The revolution according to Mary Berry

Democratic control over quantitative easing would be a welcome first step to my kind of revolution, writes Stewart Cowley.

Hitler lived out his final days in the foothills of the Patagonian Andes pottering around his plantation in a gardening smock with Eva Braun. The Japanese are a quirky set of sexless robots too busy upgrading their manga subscriptions to care about producing the next generation. A new study of the Zapruder Film shows that, if you look carefully, it is actually the driver of the Dallas limousine who turns around and shoots JFK. And, finally, an actor/comedian/pop star says it would be nice if everybody had a nice life all of the time. You would have thought the world had a pleasing regular rhythm to it the way these stories rise and fall like dead fish from the bottom of the ocean.

These days, economics can only dream of this kind of regularity and rhythm. The rules of supply demand have all but disappeared from our lives. For instance, there was a day when, if the economy wasn’t so great and unemployment was high, prices would fall as both buyers and sellers of goods and services reacted rationally and adjusted their behavior accordingly. I distinctly remember haggling with a salesperson in Dixons during the recession of the early 1990s for a ten percent discount on the sticker value of sound system. And I got it.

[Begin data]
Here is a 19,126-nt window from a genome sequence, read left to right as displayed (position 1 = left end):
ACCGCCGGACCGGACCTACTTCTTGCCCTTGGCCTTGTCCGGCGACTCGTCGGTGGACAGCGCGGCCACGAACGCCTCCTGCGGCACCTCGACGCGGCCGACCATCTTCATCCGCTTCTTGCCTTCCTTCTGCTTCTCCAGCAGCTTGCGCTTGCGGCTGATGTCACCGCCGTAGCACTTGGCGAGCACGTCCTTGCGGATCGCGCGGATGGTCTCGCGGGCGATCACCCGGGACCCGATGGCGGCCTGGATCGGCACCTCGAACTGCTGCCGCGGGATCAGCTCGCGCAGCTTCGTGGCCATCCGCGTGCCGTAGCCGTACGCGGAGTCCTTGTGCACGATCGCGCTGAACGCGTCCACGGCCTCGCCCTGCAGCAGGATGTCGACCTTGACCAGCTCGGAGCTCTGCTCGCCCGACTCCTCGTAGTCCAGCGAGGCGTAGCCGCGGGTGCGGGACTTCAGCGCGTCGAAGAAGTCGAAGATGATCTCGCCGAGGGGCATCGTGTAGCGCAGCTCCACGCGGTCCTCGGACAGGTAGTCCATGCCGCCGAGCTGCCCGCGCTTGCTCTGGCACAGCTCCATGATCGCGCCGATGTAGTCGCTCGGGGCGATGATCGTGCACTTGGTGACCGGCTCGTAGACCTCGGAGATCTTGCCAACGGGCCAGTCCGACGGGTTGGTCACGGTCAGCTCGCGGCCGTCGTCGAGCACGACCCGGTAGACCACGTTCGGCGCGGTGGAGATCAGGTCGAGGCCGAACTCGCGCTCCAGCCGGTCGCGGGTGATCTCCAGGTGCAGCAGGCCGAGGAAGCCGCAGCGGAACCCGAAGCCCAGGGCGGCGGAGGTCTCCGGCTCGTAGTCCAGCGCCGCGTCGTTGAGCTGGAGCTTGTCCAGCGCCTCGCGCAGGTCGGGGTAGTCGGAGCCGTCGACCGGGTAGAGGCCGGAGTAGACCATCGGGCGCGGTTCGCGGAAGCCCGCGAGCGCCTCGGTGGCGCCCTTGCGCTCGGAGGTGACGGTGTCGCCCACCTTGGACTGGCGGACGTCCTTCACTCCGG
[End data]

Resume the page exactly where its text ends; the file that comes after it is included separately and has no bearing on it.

But now none of this works. People in the UK are working harder than ever before but their real wages are increasing at a crawling pace of about one percent a year.  The gap that is opening up is like nothing we have seen before and symptomatic of something very strange; economics has stopped working.